The number of people waiting in Spain for a non-urgent surgical intervention set a historical record in the first quarter of 2023. Until June 30, 819,964 patients were waiting to be operated on. There are 77,446 more people than a year ago, and while this number is increasing, the waiting time is getting shorter. On the same date, the average is 112 days, or almost four months, which is one day less than 12 months ago. To see a specialist, there are 78.5 patients per 1,000 inhabitants who have to wait, on average, 87 days.
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The communities that increased the average waiting time for non-urgent intervention are the Canary Islands (153), Extremadura (147), Cantabria (142), Andalusia (139 days), Catalonia (131), Aragón (126) and the Balearic Islands (122). It is, moreover, those more than 120 days in which the new coalition government wants to limit the wait for an intervention after the agreement between PSOE and Sumar. Meanwhile, the best records can be found in Madrid (45), Galicia (66), and Euskadi (68).
But the data should not be viewed in isolation because the waits are increasing. How long does it take to see a primary care doctor? How big is a specialist? How long will the intervention last? According to the registry of the Ministry of Health, in June, in the National Health System, there were 78.5 patients per 1,000 inhabitants waiting to be seen in an outpatient clinic. In the Canary Islands, the average waiting time is 123 days; in Andalusia, it is 121; and in Navarra, it is 110. The coalition agreement assures that these waits will not exceed 60 days on average, something that only happens in Madrid (51), Euskadi (44) and La Rioja (46). But, again, the average can be misleading because, in these three communities, a significant percentage of the population exceeds that barrier: 57%, 27%, and 64.7%, respectively.
By specialists, the operations where the longest waiting time is recorded are ongoing plastic operations, with 225 days (seven and a half months); neurosurgery, with 192 days; and traumatology, with 133, and where the majority of patients are waiting, almost 200,000. Until June 30, more than 176,000 people are waiting for intervention in the field of ophthalmology, and more than 146,000 are waiting for general and digestive surgery.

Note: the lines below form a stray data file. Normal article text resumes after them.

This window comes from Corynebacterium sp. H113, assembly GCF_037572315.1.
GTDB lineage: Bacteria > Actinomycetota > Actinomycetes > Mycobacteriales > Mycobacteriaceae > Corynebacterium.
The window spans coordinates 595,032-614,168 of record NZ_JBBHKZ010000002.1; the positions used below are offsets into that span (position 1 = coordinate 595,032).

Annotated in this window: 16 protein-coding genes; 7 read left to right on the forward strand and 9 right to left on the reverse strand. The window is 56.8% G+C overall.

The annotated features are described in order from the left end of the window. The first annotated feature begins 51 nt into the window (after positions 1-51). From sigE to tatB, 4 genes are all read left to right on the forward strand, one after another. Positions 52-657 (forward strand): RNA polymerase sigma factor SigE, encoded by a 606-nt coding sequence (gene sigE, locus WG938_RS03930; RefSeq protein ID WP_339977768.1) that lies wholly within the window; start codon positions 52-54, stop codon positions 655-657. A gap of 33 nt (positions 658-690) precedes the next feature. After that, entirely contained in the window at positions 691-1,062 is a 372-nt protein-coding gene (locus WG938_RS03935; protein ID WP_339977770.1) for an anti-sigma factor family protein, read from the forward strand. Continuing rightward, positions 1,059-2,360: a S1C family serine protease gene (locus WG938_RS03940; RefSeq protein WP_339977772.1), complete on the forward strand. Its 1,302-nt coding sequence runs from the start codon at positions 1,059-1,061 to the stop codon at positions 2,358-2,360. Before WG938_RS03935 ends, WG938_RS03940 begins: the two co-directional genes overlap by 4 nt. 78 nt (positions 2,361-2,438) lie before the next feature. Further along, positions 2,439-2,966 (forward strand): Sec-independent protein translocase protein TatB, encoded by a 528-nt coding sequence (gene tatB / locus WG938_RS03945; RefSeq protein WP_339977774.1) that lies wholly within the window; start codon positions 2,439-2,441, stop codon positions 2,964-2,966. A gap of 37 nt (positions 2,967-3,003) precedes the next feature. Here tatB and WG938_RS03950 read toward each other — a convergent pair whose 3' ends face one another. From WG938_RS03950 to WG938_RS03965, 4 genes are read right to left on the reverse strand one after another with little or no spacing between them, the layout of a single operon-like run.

The number of patients waiting increased for all specialties and stood at 17.55 people per 1,000. In addition, 17.4% waited more than half a year for a call confirming intervention to relieve or improve their condition.
As for the procedures, those that accumulate the longest are bunion operations, where you have to wait an average of 121 days; benign prostate hypertrophies, with an average of 119 days; and arthroscopies, with 118 days. All specifically monitored procedures are subject to a six-month waiting period. In addition to those mentioned, these are: cataract interventions (68 days), inguinal hernias (101), hip prosthesis (111), varicose veins (102), cholecystectomy (104), adeno-tonsillectomy (98), pilonidal cyst (102) and carpal tunnel (77).
Where the biggest progress has been made in reducing waiting lists are heart valve operations, which now stand at 57 days, 28 less than a year ago; and the by-pass coronary artery, which reduced the average wait of 23 days to 40. For knee prosthesis, the wait remains at 134 days, and for hysterectomy, it is 105.
Regarding external consultations, the average waiting time is 87 days. Until June 30, there were 78.5 patients per 1,000 inhabitants waiting to be seen by a specialist, of which more than half (51.6%) had a date assigned more than 60 days. The professionals with the longest wait are those in neurology (118 days), dermatology (99 days), and traumatology (90 days).